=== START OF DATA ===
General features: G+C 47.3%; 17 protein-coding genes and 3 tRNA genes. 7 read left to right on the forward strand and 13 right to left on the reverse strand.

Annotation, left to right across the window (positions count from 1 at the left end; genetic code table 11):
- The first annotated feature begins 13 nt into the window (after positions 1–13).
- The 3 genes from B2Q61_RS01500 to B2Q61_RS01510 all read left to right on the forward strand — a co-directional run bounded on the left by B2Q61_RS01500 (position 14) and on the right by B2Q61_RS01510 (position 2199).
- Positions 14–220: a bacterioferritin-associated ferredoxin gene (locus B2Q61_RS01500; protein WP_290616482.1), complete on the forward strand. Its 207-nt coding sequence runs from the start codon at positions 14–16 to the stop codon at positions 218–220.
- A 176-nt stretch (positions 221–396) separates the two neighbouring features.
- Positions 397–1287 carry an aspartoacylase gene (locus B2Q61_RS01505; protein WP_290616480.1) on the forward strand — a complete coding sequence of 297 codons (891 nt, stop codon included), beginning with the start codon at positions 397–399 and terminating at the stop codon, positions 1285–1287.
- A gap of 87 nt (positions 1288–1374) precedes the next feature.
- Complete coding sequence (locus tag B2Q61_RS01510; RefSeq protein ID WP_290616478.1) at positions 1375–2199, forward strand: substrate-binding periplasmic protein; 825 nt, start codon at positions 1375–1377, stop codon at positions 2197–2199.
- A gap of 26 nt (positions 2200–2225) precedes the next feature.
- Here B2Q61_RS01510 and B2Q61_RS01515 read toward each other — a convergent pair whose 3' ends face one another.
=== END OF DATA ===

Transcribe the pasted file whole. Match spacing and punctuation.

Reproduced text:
General features: G+C 47.3%; 17 protein-coding genes and 3 tRNA genes. 7 read left to right on the forward strand and 13 right to left on the reverse strand.

Annotation, left to right across the window (positions count from 1 at the left end; genetic code table 11):
- The first annotated feature begins 13 nt into the window (after positions 1–13).
- The 3 genes from B2Q61_RS01500 to B2Q61_RS01510 all read left to right on the forward strand — a co-directional run bounded on the left by B2Q61_RS01500 (position 14) and on the right by B2Q61_RS01510 (position 2199).
- Positions 14–220: a bacterioferritin-associated ferredoxin gene (locus B2Q61_RS01500; protein WP_290616482.1), complete on the forward strand. Its 207-nt coding sequence runs from the start codon at positions 14–16 to the stop codon at positions 218–220.
- A 176-nt stretch (positions 221–396) separates the two neighbouring features.
- Positions 397–1287 carry an aspartoacylase gene (locus B2Q61_RS01505; protein WP_290616480.1) on the forward strand — a complete coding sequence of 297 codons (891 nt, stop codon included), beginning with the start codon at positions 397–399 and terminating at the stop codon, positions 1285–1287.
- A gap of 87 nt (positions 1288–1374) precedes the next feature.
- Complete coding sequence (locus tag B2Q61_RS01510; RefSeq protein ID WP_290616478.1) at positions 1375–2199, forward strand: substrate-binding periplasmic protein; 825 nt, start codon at positions 1375–1377, stop codon at positions 2197–2199.
- A gap of 26 nt (positions 2200–2225) precedes the next feature.
- Here B2Q61_RS01510 and B2Q61_RS01515 read toward each other — a convergent pair whose 3' ends face one another.